Artists such as Pablo Picasso, Alexander Calder and Robert Rauschenberg left behind works of art which are instantly recognizable: Picasso, whose portraits of his lovers merge profile and full face in a disjointed style; Calder with his giant mobiles; and Rauschenberg, famous in the West, with his huge combines made of every day materials and trash.
But few people know these artists also made jewelry. A New York museum has gathered rarely-seen jewels created by Picasso, Calder and many other famous artists.
Of the 200 pendants, brooches and rings at the Museum of Arts and Design, 130 were collected by Diane Venet, a French woman and former journalist.
She didn’t start out thinking she’d collect jewelry by famous artists. But early in life, she fell in love with Bernar Venet, a French sculptor.
“I met my husband 26 years ago,” she says, “and not very long after, he twisted a piece of silver around my finger as a kind of engagement ring. This is the first piece of artist jewelry I had actually.”
American artist Frank Stella gave this necklace to Diane Venet, who guest curated the jewelry show in New York.
Most of Bernar Venet’s friends were artists who exchanged pieces with him. Soon, his wife had jewelry made by artists better known for their larger works, such as the French sculptor Cesar. His trademark was creating huge metal sculptures of crushed cars.
“The germ was within me and I couldn’t help it,” she says. “I went on and on.”
Venet curated the show, “Picasso to Koons: Artist as Jeweler,” which focuses on artists not primarily known for making jewelry.
“The Museum of Arts and Design considers that jewelry is one of the most important art forms in contemporary life. And it cuts across many cultures and gender and race and creed,” says Holly Hotchner, director of the museum. “The idea is not to take a sculpture and then miniaturize it. The idea is to come up with a concept that really relates to the body.”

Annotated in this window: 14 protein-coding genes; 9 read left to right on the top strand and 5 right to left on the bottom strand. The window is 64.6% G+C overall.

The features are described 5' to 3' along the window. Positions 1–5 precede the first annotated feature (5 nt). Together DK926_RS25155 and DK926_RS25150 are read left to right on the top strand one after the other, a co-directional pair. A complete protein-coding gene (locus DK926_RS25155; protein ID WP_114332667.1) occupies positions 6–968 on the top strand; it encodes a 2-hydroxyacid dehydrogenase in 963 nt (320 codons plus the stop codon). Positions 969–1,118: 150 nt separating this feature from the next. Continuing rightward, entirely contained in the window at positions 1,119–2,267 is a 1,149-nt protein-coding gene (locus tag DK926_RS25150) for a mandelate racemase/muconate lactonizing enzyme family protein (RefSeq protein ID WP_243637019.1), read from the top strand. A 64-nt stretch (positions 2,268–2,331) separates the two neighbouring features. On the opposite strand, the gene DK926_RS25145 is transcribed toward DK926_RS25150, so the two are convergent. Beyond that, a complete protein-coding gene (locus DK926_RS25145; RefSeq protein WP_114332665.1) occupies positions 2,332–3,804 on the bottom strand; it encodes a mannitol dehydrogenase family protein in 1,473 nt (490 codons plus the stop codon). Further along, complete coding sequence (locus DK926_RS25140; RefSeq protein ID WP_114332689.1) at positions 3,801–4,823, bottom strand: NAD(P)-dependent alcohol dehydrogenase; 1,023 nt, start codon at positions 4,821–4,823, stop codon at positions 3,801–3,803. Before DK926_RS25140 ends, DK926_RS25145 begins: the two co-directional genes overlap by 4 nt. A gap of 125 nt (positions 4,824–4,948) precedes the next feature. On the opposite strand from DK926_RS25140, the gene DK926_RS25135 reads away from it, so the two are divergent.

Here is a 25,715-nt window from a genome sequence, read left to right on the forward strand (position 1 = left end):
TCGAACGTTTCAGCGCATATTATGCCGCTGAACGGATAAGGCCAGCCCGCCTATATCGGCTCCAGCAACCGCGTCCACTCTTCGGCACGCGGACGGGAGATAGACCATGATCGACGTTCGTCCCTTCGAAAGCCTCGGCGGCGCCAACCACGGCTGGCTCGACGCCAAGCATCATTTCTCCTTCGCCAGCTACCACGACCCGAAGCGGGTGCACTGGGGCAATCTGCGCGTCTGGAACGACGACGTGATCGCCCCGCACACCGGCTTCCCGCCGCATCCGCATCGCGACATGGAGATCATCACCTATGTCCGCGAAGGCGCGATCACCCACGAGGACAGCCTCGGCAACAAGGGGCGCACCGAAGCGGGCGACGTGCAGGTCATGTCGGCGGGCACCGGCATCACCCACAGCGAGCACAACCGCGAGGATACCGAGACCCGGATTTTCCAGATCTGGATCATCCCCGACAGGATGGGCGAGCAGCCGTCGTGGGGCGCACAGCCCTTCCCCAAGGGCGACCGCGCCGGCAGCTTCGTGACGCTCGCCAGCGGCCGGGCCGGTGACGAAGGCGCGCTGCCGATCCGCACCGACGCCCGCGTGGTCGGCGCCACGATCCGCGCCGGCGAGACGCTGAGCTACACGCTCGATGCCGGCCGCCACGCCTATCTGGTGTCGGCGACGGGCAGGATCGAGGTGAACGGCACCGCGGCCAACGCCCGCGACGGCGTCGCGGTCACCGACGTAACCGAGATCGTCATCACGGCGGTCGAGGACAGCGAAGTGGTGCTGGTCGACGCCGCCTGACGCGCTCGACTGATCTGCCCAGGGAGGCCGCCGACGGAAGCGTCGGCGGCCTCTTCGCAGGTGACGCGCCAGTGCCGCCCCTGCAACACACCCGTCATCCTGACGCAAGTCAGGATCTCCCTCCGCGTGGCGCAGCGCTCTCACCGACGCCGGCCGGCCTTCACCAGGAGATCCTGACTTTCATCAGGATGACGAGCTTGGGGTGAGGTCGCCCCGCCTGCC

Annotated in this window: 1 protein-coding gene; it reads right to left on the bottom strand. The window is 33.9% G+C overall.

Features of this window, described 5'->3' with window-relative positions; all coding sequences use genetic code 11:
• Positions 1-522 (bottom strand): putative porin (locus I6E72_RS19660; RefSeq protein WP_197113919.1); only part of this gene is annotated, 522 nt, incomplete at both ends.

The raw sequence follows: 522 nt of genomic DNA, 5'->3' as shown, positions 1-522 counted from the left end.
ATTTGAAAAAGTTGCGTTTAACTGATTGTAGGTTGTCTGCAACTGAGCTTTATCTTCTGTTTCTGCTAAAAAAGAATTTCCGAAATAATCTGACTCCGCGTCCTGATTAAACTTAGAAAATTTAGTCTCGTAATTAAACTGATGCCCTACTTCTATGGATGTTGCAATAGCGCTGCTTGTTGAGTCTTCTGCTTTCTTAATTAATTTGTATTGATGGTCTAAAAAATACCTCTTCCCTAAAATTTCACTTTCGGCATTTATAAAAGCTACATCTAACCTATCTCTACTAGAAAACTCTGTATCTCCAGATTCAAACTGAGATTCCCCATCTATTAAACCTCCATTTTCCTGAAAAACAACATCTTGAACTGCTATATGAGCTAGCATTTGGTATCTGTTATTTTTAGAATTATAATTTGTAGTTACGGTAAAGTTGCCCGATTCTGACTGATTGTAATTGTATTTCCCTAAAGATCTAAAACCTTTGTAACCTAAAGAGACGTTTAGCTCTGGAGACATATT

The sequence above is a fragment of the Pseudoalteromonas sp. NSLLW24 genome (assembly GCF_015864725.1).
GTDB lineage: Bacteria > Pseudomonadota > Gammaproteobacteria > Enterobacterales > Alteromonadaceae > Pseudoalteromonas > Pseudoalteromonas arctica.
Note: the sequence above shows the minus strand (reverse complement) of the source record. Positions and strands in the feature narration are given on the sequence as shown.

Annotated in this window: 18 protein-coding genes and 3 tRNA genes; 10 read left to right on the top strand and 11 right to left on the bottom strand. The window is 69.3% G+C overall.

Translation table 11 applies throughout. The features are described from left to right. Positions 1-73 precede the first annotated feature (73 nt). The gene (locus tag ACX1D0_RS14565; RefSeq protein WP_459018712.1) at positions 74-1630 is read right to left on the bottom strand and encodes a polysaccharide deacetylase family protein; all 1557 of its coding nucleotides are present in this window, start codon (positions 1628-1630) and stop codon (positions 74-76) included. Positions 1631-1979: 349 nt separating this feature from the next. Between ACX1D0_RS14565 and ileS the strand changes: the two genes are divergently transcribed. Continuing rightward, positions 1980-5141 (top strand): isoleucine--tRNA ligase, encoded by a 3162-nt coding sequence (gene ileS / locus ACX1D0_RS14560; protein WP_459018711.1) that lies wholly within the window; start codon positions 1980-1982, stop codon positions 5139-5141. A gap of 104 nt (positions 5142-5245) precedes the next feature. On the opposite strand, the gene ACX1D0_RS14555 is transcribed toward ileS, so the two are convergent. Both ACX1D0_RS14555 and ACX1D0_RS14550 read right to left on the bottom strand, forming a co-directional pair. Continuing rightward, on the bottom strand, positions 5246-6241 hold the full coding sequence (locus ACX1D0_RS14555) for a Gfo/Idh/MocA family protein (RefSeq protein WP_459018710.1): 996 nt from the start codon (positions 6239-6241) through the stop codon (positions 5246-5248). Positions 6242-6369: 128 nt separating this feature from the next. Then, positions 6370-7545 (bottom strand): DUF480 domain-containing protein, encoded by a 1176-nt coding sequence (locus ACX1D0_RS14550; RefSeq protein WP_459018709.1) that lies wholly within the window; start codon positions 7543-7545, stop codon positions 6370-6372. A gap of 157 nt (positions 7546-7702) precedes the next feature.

Picasso, with his Grand Faune pendant, did just that, says Venet about the piece she owns. A faun, in Roman mythology, is half man, half animal, a forest god. Picasso used this fantasized animal in many drawings. His Grand Faune pendant is one of eight Picasso jewels in this exhibit.
A Calder necklace, with his trademark circles. The artist often gifted jewelry pieces to his hostess at dinner parties.
Venet believes Picasso’s jewelry shows the artist’s softer side. “I think it’s very special because it’s very personal. Picasso did it because he was in love with Marie Therese Walter, and he gave her a piece. And he was in love with Dora Maar and he did a piece for her. It was a love story, most of the time.”
Calder, the American artist known for his mobiles and wire sculptures, also dabbled in jewelry. A Calder necklace, with his trademark circles, is in the show.
“You would invite Calder for dinner,” says Venet, “and he would come with a piece for a present because he was making them in his studio.”
Sculptor Alberto Giacometti, famous for his ghostly human statues, is represented in the show by two pieces.
As the story goes, he agreed to make buttons for the early 20th century fashion designer Elsa Schiaparelli.
“They were large, three inches ((8 centimeters)) wide, and in bronze," says Venet. "They were much too heavy. So she sent them back to him. He mounted them into brooches and gave them to friends.”
Although Venet never met Giacometti, Picasso or Calder, she did know a number of famous artists including Frank Stella, who she calls a friend. He gave her a necklace of painted gold on titanium.
Platinum bunny on a chain by American artist Jeff Koons
The exhibit takes visitors through the contemporary period with a tiny platinum bunny on a chain by Jeff Koons, the American artist known for gargantuan sculptures, like the 13-meter high flower-covered puppy that dominated New York’s Rockefeller Center 10 years ago. His style is sometimes called post-pop.
A human-size inflated bunny made of steel was the model for his pendant. Museum director Hotchner says Koons is comfortable working in small scale.
“He certainly has made, and it’s sort of part of his ethic and part of the way he approaches making, that he has made work that is small in scale, enormous in scale,” she says. “So it’s something he would be very comfortable with.”
She points out that not all artists are comfortable making art for the body. Some refused to create jewelry for Venet. Nevertheless, as the exhibit demonstrates, even a tiny piece can be a great work of art.